Solving Equations Algebraically and Graphically
Objective:
In this lesson you learned how to solve linear
equations,
quadratic equations, polynomial equations, equations
involving radicals, equations involving fractions, and
equations involving absolute values.
Important Vocabulary Define each term or concept.
Equation A statement that two algebraic expressions are equal.
Extraneous A solution that does not satisfy the original equation.
xintercept The point (a, 0) is an xintercept of the graph if it is a
solution point of the
equation.
yintercept The point (0, b) is a yintercept of the graph if it is a
solution point of the
equation.
Point of intersection An ordered pair that is a solution of two
different equations. 
I. Equations and Solutions of Equations (Pages
3839)
To solve an equation in x means to . . . find all the values of x
for which the solution is true.
The values of x for which the equation is true are called its
solutions .
An identity equation is . . . an equation that is true for every
real number in the domain of the variable.
A conditional equation is . . . an equation that is true for just
some (or even none) of the real numbers in the domain of the
variable.
A linear equation in one variable x is an equation that can be
written in the standard form ax + b = 0 , where a and b
are real numbers with a ≠ 0 .Example 1:
Solve 5(x + 3) = 35.
The solution is 4.
To solve an equation involving fractional expressions, . . .
find the least common denominator of all terms in the equation
and multiply every term by this LCD.
When is it possible to introduce an extraneous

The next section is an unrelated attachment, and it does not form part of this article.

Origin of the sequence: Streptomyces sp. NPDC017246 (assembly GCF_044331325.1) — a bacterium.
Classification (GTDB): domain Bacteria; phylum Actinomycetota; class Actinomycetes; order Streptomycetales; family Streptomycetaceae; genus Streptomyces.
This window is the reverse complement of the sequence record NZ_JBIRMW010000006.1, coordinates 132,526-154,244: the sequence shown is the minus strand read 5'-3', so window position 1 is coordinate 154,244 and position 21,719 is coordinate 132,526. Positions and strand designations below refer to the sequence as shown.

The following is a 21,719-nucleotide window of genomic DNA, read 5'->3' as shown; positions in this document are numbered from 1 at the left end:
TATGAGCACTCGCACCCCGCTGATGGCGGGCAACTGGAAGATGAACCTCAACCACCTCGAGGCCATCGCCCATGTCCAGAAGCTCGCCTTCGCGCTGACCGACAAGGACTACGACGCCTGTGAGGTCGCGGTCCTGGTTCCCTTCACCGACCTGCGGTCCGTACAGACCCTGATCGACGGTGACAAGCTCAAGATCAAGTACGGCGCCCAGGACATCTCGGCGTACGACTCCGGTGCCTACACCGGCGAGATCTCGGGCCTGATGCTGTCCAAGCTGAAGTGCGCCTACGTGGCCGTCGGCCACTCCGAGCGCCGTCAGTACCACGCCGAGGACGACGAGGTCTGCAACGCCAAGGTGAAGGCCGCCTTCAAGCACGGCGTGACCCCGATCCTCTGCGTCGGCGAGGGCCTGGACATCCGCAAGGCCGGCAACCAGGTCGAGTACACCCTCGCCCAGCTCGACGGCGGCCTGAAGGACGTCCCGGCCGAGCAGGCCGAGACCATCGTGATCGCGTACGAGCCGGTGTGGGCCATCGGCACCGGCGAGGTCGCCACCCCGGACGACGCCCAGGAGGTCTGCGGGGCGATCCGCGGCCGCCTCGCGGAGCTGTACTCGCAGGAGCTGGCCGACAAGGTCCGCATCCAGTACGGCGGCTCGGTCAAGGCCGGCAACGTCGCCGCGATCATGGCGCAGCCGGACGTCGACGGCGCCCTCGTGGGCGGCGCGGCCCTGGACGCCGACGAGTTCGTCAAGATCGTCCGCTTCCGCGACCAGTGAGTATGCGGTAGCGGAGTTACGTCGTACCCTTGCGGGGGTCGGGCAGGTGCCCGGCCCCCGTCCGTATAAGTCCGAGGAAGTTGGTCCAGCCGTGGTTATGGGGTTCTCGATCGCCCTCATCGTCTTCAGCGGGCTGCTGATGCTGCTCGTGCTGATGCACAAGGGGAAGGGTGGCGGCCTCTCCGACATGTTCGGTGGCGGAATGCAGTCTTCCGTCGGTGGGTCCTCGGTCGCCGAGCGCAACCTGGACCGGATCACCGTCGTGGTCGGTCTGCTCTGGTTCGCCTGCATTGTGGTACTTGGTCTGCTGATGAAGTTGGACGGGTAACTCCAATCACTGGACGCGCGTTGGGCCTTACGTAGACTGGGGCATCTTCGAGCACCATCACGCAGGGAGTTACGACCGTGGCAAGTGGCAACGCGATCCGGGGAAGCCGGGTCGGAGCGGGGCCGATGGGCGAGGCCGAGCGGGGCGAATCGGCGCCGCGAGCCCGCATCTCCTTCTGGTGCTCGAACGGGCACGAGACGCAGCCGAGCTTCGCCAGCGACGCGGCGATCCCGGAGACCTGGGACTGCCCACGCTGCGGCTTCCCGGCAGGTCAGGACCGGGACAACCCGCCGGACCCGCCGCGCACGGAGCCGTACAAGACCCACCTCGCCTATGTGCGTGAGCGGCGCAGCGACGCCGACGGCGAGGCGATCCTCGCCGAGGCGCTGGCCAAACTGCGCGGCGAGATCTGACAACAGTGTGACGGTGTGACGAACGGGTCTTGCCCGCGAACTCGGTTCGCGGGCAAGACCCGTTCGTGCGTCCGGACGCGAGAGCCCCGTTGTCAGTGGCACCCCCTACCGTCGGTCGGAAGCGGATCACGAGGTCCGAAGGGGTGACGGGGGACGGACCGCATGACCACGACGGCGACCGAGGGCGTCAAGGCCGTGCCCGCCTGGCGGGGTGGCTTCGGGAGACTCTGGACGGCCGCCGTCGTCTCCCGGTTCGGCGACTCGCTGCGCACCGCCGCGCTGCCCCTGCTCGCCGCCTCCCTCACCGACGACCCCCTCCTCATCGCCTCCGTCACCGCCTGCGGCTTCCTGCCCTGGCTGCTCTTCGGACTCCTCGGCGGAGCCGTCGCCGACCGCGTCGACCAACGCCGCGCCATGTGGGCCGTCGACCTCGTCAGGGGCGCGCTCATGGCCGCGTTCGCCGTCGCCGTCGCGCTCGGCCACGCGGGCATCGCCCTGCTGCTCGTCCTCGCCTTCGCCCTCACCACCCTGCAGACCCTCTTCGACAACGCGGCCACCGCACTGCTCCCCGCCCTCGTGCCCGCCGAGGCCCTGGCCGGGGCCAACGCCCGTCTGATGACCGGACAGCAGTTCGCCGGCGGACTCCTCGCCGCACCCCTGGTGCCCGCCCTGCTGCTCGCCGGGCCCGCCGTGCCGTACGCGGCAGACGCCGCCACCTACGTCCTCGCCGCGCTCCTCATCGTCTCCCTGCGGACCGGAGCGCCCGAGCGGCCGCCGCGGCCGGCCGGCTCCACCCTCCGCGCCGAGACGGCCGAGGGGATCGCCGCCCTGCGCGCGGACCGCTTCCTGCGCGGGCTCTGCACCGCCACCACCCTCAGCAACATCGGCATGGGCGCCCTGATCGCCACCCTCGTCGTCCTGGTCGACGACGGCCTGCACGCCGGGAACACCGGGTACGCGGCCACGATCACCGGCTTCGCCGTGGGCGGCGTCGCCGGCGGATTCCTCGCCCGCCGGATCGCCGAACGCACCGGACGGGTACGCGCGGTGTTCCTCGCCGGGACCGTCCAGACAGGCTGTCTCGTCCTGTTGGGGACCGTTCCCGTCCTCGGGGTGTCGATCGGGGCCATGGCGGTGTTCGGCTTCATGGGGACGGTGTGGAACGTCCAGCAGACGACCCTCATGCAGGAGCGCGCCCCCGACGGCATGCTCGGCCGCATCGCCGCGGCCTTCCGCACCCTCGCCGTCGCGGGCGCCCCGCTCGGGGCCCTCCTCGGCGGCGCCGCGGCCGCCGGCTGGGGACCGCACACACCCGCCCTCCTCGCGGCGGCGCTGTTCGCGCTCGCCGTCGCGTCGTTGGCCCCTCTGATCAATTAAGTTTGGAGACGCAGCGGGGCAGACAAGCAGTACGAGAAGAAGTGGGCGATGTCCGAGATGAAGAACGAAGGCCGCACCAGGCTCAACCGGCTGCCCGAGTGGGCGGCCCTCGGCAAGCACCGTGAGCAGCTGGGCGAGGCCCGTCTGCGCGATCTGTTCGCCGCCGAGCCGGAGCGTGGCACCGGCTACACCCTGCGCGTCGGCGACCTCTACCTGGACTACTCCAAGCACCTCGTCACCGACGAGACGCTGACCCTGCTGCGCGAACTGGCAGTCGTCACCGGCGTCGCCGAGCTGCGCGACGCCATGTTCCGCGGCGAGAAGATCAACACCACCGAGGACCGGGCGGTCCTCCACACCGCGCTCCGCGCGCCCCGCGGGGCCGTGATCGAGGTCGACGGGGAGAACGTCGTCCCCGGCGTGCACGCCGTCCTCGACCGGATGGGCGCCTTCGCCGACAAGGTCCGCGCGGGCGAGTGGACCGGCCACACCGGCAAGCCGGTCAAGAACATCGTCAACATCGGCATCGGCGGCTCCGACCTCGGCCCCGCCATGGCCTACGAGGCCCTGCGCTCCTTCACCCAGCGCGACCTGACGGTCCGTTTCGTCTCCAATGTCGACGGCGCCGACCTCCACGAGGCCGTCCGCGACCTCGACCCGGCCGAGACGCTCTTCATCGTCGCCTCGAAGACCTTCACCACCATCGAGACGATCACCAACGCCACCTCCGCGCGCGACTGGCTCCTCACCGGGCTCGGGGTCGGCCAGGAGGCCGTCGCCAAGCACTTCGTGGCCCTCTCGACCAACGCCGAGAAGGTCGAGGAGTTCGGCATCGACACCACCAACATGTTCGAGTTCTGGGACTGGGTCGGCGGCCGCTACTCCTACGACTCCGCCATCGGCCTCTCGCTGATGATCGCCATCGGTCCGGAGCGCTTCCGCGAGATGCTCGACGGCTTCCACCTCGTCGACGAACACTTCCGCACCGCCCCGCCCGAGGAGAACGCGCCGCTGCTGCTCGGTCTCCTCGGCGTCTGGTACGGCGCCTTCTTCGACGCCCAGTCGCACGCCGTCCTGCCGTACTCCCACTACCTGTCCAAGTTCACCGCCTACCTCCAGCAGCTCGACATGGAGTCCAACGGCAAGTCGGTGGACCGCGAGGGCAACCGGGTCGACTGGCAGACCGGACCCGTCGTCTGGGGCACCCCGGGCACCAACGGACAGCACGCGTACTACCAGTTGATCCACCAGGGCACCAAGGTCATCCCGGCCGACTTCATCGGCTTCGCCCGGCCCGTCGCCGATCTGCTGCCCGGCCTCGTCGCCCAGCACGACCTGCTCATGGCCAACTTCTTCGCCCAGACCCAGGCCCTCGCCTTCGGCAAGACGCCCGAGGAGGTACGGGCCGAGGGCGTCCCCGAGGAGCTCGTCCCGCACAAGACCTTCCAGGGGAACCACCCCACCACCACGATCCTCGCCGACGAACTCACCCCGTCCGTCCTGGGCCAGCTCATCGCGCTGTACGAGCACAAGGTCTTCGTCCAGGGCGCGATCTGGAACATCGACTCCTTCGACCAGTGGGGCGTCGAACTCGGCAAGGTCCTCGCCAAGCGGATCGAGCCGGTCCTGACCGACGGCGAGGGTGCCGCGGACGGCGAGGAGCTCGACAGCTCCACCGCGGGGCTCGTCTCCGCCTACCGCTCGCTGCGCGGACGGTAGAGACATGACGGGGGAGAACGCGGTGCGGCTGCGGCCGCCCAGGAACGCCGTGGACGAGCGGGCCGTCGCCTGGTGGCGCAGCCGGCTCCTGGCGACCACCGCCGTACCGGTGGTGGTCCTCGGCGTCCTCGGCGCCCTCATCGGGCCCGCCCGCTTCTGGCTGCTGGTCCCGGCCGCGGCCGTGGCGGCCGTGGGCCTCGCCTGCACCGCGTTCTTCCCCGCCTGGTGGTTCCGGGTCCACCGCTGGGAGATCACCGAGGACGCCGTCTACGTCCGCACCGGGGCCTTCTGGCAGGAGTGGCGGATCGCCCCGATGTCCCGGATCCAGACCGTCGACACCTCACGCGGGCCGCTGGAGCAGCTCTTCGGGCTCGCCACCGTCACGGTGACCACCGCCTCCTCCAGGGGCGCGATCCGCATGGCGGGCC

solution?
When multiplying or dividing an equation by a variable
expression.
Example 2: Solve:

What you should learn
How to solve linear
equations 

II. Intercepts and Solutions (Pages 3941)
To find the xintercepts of the graph of an equation, . . .
let y = 0 and solve the equation for x.
To find the yintercepts of the graph of an equation, . . .
let x = 0 and solve the equation for y.
Example 3: For the equation 3x  4y =12 , find:
(a) the xintercept(s), and (b) the yintercept(s).
(a) (4, 0)
(b) (0,  3) 
What you should learn
How to find x and
yintercepts of graphs of
equations 
III. Finding Solutions Graphically (Pages 4142)
To use a graphing utility to graphically approximate the
solutions of an equation , . . . (1) write the equation in general
form, y = 0, with the nonzero terms on one side of the equation
and zero on the other side; (2) use a graphing utility to graph the
equation. Be sure the viewing window shows all the relevant
features of the graph; (3) use the zero or root feature or the
zoom and trace features of the graphing utility to approximate
each of the xintercepts of the graph.
Example 4: Use a graphing utility to approximate the solutions
of 3x^{2} 14x = 8 .
The solutions are 2/3 and 4.

What you should learn
How to find solutions of
equations graphically 
IV. Points of Intersection of Two Graphs (Pages
4344)
To find the points of intersection of the graphs of two equations
algebraically, . . . solve each equation for y (or x) and set
the two results equal to each other. The resulting equation will be
an equation in one variable, which can be solved using standard